Salao

Dear readers, presenting a ballad.  A salao air.

Ah yes, to be salao.

…as told by two bards: Ernest Hemingway and Glen Hansard.

He was an old man who fished alone in a skiff in the Gulf Stream and he had gone eighty-four days now without taking a fish.  In the first forty days a boy had been with him.  But after forty days without a fish the boy’s parents had told him that the old man was now definitely and finally salao, which is the worst form of unlucky, and the boy had gone at their orders in another boat which caught three good fish the first week.  It made the boy sad to see the old man come in each day with his skiff empty and he always went down to help him carry either the coiled lines or the gaff and harpoon and the sail that was furled around the mast.  The sail was patched with flour sacks and, furled, it looked like the flag of permanent defeat.

_____

He felt faint again now but he held on the great fish all the strain that he could.  I moved him, he thought.  Maybe this time I can get him over.  Pull, hands, he thought.  Hold up, legs.  Last for me, head.  Last for me.  You never went.  This time I’ll pull him over.

But when he put all of his effort on, starting it well out before the fish came alongside and pulling with all his strength, the fish pulled part way over and then righted himself and swam away.

“Fish,” the old man said.  “Fish, you are going to have to die anyway, Do you have to kill me too?”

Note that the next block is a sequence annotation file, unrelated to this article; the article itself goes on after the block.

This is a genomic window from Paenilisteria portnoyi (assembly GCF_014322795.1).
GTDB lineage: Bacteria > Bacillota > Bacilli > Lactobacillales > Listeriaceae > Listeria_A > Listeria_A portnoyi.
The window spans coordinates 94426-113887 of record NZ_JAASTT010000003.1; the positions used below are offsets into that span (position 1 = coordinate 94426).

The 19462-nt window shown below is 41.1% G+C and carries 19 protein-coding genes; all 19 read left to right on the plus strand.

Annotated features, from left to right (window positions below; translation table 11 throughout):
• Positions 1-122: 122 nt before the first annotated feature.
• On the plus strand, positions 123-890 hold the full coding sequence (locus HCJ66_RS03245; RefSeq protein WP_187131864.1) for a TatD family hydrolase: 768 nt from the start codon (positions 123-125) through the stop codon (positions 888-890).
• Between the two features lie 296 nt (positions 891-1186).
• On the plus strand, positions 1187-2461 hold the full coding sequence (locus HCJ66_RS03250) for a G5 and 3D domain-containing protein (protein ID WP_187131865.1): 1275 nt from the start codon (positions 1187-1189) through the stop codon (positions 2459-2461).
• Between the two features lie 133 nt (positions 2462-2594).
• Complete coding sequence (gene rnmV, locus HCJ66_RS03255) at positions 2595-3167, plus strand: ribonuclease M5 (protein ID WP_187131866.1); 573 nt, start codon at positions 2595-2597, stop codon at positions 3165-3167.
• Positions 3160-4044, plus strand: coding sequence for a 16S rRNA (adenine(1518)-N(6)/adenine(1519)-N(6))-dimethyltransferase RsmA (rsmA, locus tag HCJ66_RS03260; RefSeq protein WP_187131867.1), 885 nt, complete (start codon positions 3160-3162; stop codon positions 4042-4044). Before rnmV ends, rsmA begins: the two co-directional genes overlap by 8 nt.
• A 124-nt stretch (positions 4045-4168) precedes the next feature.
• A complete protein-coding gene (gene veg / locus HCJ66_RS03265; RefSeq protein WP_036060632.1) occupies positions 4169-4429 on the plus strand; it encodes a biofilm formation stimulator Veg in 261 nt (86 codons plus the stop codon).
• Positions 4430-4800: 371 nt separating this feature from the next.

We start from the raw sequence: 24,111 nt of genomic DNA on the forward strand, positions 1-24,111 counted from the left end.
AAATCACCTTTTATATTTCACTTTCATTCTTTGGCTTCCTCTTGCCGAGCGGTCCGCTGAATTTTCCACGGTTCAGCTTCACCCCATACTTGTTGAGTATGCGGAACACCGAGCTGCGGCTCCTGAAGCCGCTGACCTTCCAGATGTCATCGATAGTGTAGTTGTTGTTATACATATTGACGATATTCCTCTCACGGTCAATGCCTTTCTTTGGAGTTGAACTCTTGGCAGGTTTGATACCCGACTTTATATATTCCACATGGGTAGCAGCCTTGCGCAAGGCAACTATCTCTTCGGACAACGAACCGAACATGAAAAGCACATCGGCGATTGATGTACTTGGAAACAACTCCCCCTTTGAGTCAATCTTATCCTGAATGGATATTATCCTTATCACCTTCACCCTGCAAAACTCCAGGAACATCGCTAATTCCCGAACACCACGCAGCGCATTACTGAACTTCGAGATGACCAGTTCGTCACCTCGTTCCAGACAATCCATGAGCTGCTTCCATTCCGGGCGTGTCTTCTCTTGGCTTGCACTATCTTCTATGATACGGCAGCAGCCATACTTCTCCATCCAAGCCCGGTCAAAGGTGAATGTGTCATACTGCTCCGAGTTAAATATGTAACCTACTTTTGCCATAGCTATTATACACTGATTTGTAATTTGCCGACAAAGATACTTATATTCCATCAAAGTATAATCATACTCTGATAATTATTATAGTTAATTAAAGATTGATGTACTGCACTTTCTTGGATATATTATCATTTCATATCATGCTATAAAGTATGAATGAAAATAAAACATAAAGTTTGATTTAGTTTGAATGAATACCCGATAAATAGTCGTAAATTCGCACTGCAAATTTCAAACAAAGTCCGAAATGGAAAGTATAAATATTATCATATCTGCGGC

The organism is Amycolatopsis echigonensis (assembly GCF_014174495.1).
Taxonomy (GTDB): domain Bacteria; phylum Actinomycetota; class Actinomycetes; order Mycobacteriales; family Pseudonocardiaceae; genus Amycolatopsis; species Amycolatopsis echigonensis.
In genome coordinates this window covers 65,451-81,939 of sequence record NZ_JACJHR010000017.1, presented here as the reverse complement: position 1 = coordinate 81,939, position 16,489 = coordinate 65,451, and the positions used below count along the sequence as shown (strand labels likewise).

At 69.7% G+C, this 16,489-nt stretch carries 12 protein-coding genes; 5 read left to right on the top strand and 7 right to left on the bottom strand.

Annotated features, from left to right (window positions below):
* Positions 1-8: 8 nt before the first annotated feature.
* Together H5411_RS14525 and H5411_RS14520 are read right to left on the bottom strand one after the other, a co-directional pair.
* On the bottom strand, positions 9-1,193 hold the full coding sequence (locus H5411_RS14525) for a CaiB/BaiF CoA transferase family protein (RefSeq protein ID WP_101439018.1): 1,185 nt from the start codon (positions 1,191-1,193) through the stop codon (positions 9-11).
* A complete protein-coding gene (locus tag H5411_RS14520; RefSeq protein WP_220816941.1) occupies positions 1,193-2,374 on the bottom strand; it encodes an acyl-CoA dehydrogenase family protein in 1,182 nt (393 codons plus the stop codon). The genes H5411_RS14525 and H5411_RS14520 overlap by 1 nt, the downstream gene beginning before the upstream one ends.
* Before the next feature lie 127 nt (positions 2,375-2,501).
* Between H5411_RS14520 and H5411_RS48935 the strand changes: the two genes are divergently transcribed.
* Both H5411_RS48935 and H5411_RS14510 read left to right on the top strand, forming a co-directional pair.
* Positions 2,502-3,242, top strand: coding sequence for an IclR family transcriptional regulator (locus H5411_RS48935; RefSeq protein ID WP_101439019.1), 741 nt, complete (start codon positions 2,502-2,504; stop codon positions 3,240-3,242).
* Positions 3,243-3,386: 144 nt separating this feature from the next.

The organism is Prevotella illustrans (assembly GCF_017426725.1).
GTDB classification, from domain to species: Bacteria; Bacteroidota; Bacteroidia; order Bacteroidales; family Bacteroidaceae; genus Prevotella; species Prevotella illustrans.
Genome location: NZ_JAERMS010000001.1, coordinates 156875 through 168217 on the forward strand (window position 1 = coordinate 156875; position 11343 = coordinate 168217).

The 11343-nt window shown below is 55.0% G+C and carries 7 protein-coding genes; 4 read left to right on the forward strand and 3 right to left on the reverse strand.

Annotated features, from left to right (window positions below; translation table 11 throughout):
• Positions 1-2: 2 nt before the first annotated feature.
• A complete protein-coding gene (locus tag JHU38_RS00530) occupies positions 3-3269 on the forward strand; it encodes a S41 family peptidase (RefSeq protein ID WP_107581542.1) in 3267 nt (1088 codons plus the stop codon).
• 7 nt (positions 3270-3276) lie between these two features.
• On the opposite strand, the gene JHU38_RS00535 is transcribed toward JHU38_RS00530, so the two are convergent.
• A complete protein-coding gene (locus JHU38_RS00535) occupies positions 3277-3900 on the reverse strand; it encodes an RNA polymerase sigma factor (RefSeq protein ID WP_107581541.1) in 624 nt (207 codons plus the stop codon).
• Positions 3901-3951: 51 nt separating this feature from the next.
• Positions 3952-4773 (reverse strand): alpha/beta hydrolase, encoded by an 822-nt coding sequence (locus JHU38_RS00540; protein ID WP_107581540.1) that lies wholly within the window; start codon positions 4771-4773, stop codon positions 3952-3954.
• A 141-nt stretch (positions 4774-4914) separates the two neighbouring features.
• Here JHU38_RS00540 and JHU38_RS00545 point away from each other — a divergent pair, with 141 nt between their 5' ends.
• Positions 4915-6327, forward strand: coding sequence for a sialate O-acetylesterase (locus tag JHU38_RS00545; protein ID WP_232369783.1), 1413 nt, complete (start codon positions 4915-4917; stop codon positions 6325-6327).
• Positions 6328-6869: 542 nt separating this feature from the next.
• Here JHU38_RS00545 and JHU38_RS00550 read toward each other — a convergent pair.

…You are killing me, fish, the old man thought.  But you have a right to.  Never have I seen a greater, or more beautiful, or a calmer or more noble thing than you, brother.  Come on and kill me.  I do not care who kills who.

_____

He knew he was beaten now finally and without remedy and he went back to the stern and found the jagged end of the tiller would fit in the slot of the rudder well enough for him to steer.  He settled the sack around his shoulders and put the skiff on her course.  He sailed lightly now and he had no thoughts nor any feelings of any kind.  He was past everything now and he sailed the skiff to make his home port as well and as intelligently as he could.  In the night sharks hit the carcass as someone might pick up crumbs from the table.  The old man paid no attention to them and did not pay any attention to anything except steering.  He only noticed how lightly and how well the skiff sailed now there was no great weight beside her.

…He could feel he was inside the current now and he could see the lights of the beach colonies along the shore.  He knew where he was now and it was nothing to get home.

The wind is our friend, anyway, he thought.  Then he added, sometimes.  And the great sea with our friends and our enemies.  And bed, he thought.  Bed is my friend.  Just bed, he thought.  Bed will be a great thing.  It is easy when you are beaten, he thought.  I never knew how easy it was.

_____

Up the road, in his shack, the old man was sleeping again.  He was still sleeping on his face and boy was sitting by him watching him.  The old man was dreaming about the lions.

_____

(excerpts) The Old Man and the Sea, Ernest Hemingway.

Disappointed, The Frames, sung by Glen Hansard.

What happens when the heart just stops, Glen Hansard and The Frames.

Into the Mystic, Van Morrison, sung by Glen Hansard and Marketa Irglova.

Glen Hansard

Thank you Glen.  A boy needs heroes.  You are one of mine.

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